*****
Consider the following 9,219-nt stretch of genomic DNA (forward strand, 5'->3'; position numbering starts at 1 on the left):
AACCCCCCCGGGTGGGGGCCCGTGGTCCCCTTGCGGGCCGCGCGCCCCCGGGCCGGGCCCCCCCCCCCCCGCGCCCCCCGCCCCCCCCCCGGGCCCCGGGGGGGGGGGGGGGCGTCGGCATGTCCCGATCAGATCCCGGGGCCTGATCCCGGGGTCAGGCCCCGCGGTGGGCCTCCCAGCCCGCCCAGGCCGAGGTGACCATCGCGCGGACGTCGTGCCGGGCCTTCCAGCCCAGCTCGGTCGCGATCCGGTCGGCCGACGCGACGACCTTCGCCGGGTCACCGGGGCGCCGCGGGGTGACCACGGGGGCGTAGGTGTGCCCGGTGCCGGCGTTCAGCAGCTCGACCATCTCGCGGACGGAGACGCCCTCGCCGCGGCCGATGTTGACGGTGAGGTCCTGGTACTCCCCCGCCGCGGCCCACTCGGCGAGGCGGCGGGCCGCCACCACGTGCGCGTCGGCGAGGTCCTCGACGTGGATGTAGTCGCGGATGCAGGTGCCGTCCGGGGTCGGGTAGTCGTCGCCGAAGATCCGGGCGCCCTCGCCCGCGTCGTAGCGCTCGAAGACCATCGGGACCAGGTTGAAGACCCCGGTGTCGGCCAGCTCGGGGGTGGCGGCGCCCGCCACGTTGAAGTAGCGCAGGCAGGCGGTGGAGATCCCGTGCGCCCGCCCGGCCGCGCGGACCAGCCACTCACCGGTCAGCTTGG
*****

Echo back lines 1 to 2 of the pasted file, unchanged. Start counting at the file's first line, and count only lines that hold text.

Consider the following 9,219-nt stretch of genomic DNA (forward strand, 5'->3'; position numbering starts at 1 on the left):
AACCCCCCCGGGTGGGGGCCCGTGGTCCCCTTGCGGGCCGCGCGCCCCCGGGCCGGGCCCCCCCCCCCCCGCGCCCCCCGCCCCCCCCCCGGGCCCCGGGGGGGGGGGGGGGCGTCGGCATGTCCCGATCAGATCCCGGGGCCTGATCCCGGGGTCAGGCCCCGCGGTGGGCCTCCCAGCCCGCCCAGGCCGAGGTGACCATCGCGCGGACGTCGTGCCGGGCCTTCCAGCCCAGCTCGGTCGCGATCCGGTCGGCCGACGCGACGACCTTCGCCGGGTCACCGGGGCGCCGCGGGGTGACCACGGGGGCGTAGGTGTGCCCGGTGCCGGCGTTCAGCAGCTCGACCATCTCGCGGACGGAGACGCCCTCGCCGCGGCCGATGTTGACGGTGAGGTCCTGGTACTCCCCCGCCGCGGCCCACTCGGCGAGGCGGCGGGCCGCCACCACGTGCGCGTCGGCGAGGTCCTCGACGTGGATGTAGTCGCGGATGCAGGTGCCGTCCGGGGTCGGGTAGTCGTCGCCGAAGATCCGGGCGCCCTCGCCCGCGTCGTAGCGCTCGAAGACCATCGGGACCAGGTTGAAGACCCCGGTGTCGGCCAGCTCGGGGGTGGCGGCGCCCGCCACGTTGAAGTAGCGCAGGCAGGCGGTGGAGATCCCGTGCGCCCGCCCGGCCGCGCGGACCAGCCACTCACCGGTCAGCTTGG